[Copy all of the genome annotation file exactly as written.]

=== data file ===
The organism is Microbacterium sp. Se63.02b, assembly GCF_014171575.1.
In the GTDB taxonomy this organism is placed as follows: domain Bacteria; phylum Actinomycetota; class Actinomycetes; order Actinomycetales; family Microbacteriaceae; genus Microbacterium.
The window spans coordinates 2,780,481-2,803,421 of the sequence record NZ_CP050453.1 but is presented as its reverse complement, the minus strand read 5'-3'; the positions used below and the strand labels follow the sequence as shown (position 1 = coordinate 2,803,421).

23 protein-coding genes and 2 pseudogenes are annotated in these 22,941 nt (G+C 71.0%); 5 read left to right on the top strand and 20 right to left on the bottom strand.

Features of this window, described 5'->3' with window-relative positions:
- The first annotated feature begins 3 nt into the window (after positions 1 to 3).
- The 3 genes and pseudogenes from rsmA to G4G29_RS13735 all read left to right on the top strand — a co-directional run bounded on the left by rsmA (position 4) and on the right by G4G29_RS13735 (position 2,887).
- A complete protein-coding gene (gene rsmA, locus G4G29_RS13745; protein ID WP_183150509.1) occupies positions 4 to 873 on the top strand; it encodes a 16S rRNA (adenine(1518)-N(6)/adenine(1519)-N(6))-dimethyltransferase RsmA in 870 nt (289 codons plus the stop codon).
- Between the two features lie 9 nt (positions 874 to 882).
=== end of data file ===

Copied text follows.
The organism is Microbacterium sp. Se63.02b, assembly GCF_014171575.1.
In the GTDB taxonomy this organism is placed as follows: domain Bacteria; phylum Actinomycetota; class Actinomycetes; order Actinomycetales; family Microbacteriaceae; genus Microbacterium.
The window spans coordinates 2,780,481-2,803,421 of the sequence record NZ_CP050453.1 but is presented as its reverse complement, the minus strand read 5'-3'; the positions used below and the strand labels follow the sequence as shown (position 1 = coordinate 2,803,421).

23 protein-coding genes and 2 pseudogenes are annotated in these 22,941 nt (G+C 71.0%); 5 read left to right on the top strand and 20 right to left on the bottom strand.

Features of this window, described 5'->3' with window-relative positions:
- The first annotated feature begins 3 nt into the window (after positions 1 to 3).
- The 3 genes and pseudogenes from rsmA to G4G29_RS13735 all read left to right on the top strand — a co-directional run bounded on the left by rsmA (position 4) and on the right by G4G29_RS13735 (position 2,887).
- A complete protein-coding gene (gene rsmA, locus G4G29_RS13745; protein ID WP_183150509.1) occupies positions 4 to 873 on the top strand; it encodes a 16S rRNA (adenine(1518)-N(6)/adenine(1519)-N(6))-dimethyltransferase RsmA in 870 nt (289 codons plus the stop codon).
- Between the two features lie 9 nt (positions 874 to 882).